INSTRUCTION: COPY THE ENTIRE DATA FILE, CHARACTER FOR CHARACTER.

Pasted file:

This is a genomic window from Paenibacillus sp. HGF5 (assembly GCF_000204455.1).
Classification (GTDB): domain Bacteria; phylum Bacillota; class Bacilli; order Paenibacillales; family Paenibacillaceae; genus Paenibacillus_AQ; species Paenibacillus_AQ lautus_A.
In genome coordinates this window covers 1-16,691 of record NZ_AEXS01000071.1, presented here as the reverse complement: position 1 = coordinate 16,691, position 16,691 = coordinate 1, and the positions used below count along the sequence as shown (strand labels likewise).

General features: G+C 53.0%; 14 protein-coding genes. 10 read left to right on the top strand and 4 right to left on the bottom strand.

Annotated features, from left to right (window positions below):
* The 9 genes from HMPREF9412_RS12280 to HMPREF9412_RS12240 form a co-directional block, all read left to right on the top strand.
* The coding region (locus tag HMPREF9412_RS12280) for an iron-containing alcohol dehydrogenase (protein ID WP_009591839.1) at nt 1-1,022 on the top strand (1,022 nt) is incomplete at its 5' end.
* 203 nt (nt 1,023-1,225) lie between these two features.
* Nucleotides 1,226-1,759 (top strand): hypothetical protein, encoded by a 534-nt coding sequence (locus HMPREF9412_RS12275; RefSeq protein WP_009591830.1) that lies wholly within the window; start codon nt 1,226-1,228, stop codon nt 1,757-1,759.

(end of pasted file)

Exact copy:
This is a genomic window from Paenibacillus sp. HGF5 (assembly GCF_000204455.1).
Classification (GTDB): domain Bacteria; phylum Bacillota; class Bacilli; order Paenibacillales; family Paenibacillaceae; genus Paenibacillus_AQ; species Paenibacillus_AQ lautus_A.
In genome coordinates this window covers 1-16,691 of record NZ_AEXS01000071.1, presented here as the reverse complement: position 1 = coordinate 16,691, position 16,691 = coordinate 1, and the positions used below count along the sequence as shown (strand labels likewise).

General features: G+C 53.0%; 14 protein-coding genes. 10 read left to right on the top strand and 4 right to left on the bottom strand.

Annotated features, from left to right (window positions below):
* The 9 genes from HMPREF9412_RS12280 to HMPREF9412_RS12240 form a co-directional block, all read left to right on the top strand.
* The coding region (locus tag HMPREF9412_RS12280) for an iron-containing alcohol dehydrogenase (protein ID WP_009591839.1) at nt 1-1,022 on the top strand (1,022 nt) is incomplete at its 5' end.
* 203 nt (nt 1,023-1,225) lie between these two features.
* Nucleotides 1,226-1,759 (top strand): hypothetical protein, encoded by a 534-nt coding sequence (locus HMPREF9412_RS12275; RefSeq protein WP_009591830.1) that lies wholly within the window; start codon nt 1,226-1,228, stop codon nt 1,757-1,759.